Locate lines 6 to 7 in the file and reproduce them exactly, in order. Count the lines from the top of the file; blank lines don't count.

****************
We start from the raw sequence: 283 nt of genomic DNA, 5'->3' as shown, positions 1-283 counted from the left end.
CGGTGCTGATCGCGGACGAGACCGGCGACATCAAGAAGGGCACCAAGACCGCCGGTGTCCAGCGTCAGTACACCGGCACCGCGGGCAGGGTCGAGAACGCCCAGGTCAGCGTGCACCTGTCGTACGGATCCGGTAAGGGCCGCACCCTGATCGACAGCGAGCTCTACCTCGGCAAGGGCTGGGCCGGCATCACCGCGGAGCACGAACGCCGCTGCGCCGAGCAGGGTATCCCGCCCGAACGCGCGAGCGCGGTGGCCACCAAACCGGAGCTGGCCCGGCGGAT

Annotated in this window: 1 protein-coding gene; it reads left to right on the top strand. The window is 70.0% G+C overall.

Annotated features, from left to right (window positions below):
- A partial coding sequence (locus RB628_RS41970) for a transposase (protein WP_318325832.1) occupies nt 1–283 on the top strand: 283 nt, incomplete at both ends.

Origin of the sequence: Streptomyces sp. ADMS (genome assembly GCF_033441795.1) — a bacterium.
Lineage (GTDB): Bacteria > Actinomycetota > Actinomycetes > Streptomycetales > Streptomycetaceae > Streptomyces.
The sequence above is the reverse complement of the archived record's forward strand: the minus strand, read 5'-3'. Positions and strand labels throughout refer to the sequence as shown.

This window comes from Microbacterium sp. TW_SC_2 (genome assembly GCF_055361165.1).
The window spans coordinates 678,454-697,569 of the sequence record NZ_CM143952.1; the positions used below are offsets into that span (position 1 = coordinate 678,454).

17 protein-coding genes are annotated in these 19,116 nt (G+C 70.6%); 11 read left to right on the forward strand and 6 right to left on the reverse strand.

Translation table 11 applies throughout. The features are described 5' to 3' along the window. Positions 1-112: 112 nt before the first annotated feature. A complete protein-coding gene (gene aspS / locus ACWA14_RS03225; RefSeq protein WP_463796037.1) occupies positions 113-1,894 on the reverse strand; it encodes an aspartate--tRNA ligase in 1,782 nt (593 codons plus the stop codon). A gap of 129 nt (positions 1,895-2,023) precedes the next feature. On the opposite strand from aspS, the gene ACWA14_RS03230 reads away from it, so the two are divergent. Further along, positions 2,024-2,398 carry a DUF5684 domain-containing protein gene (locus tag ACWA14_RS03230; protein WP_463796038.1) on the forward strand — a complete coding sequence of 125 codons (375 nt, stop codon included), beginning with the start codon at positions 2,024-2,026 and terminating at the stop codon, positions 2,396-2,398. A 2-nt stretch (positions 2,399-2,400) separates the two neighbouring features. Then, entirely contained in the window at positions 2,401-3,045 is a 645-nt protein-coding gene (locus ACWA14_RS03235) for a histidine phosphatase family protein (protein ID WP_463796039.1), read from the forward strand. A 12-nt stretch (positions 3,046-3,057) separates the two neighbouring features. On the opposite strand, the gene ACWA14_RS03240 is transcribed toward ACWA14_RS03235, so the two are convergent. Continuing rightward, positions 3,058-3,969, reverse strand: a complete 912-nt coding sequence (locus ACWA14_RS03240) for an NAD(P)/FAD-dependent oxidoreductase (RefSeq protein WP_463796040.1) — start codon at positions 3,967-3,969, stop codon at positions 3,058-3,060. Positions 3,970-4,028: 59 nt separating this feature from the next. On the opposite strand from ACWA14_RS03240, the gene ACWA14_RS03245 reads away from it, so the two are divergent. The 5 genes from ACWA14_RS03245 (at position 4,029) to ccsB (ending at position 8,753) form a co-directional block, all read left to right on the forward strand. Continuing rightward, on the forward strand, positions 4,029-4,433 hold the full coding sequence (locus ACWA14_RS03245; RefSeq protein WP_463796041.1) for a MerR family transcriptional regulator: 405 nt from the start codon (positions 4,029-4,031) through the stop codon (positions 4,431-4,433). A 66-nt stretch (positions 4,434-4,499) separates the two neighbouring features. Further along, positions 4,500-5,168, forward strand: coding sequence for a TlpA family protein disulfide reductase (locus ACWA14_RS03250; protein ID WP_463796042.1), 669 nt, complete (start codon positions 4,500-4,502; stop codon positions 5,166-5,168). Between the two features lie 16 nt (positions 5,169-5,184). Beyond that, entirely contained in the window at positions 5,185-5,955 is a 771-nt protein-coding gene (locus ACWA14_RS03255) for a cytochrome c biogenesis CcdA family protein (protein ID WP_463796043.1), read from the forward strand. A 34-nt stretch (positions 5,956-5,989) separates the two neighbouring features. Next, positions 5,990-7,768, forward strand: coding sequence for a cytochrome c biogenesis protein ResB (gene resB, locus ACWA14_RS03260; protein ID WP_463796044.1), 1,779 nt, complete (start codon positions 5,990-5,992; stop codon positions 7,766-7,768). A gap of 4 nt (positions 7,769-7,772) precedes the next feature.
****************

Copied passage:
Origin of the sequence: Streptomyces sp. ADMS (genome assembly GCF_033441795.1) — a bacterium.
Lineage (GTDB): Bacteria > Actinomycetota > Actinomycetes > Streptomycetales > Streptomycetaceae > Streptomyces.